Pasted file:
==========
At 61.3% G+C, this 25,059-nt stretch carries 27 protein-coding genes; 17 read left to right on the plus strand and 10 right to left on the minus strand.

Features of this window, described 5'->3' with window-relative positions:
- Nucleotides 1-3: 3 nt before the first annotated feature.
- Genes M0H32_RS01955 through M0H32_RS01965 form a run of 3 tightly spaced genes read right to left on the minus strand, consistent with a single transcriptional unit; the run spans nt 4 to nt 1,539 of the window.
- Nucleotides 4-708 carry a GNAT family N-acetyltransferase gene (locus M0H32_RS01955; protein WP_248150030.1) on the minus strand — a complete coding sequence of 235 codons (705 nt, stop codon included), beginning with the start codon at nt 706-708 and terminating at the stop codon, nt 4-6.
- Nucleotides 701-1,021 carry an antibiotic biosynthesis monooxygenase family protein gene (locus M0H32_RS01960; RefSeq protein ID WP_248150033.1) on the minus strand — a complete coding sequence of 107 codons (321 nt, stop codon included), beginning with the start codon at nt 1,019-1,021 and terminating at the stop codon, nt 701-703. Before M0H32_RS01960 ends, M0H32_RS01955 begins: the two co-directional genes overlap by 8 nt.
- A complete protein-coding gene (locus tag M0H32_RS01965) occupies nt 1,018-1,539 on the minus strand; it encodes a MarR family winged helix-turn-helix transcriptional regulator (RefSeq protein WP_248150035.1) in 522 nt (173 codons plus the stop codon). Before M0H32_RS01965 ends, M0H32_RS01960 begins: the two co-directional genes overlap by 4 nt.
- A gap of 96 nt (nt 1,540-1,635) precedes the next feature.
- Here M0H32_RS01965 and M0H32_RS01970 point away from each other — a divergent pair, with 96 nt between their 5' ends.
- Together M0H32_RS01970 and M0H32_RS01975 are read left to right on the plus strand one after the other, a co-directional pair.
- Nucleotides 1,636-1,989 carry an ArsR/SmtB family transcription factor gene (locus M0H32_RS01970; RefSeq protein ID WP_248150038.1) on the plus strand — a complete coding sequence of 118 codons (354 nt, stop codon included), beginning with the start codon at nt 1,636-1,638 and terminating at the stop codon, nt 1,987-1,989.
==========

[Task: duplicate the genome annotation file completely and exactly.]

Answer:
At 61.3% G+C, this 25,059-nt stretch carries 27 protein-coding genes; 17 read left to right on the plus strand and 10 right to left on the minus strand.

Features of this window, described 5'->3' with window-relative positions:
- Nucleotides 1-3: 3 nt before the first annotated feature.
- Genes M0H32_RS01955 through M0H32_RS01965 form a run of 3 tightly spaced genes read right to left on the minus strand, consistent with a single transcriptional unit; the run spans nt 4 to nt 1,539 of the window.
- Nucleotides 4-708 carry a GNAT family N-acetyltransferase gene (locus M0H32_RS01955; protein WP_248150030.1) on the minus strand — a complete coding sequence of 235 codons (705 nt, stop codon included), beginning with the start codon at nt 706-708 and terminating at the stop codon, nt 4-6.
- Nucleotides 701-1,021 carry an antibiotic biosynthesis monooxygenase family protein gene (locus M0H32_RS01960; RefSeq protein ID WP_248150033.1) on the minus strand — a complete coding sequence of 107 codons (321 nt, stop codon included), beginning with the start codon at nt 1,019-1,021 and terminating at the stop codon, nt 701-703. Before M0H32_RS01960 ends, M0H32_RS01955 begins: the two co-directional genes overlap by 8 nt.
- A complete protein-coding gene (locus tag M0H32_RS01965) occupies nt 1,018-1,539 on the minus strand; it encodes a MarR family winged helix-turn-helix transcriptional regulator (RefSeq protein WP_248150035.1) in 522 nt (173 codons plus the stop codon). Before M0H32_RS01965 ends, M0H32_RS01960 begins: the two co-directional genes overlap by 4 nt.
- A gap of 96 nt (nt 1,540-1,635) precedes the next feature.
- Here M0H32_RS01965 and M0H32_RS01970 point away from each other — a divergent pair, with 96 nt between their 5' ends.
- Together M0H32_RS01970 and M0H32_RS01975 are read left to right on the plus strand one after the other, a co-directional pair.
- Nucleotides 1,636-1,989 carry an ArsR/SmtB family transcription factor gene (locus M0H32_RS01970; RefSeq protein ID WP_248150038.1) on the plus strand — a complete coding sequence of 118 codons (354 nt, stop codon included), beginning with the start codon at nt 1,636-1,638 and terminating at the stop codon, nt 1,987-1,989.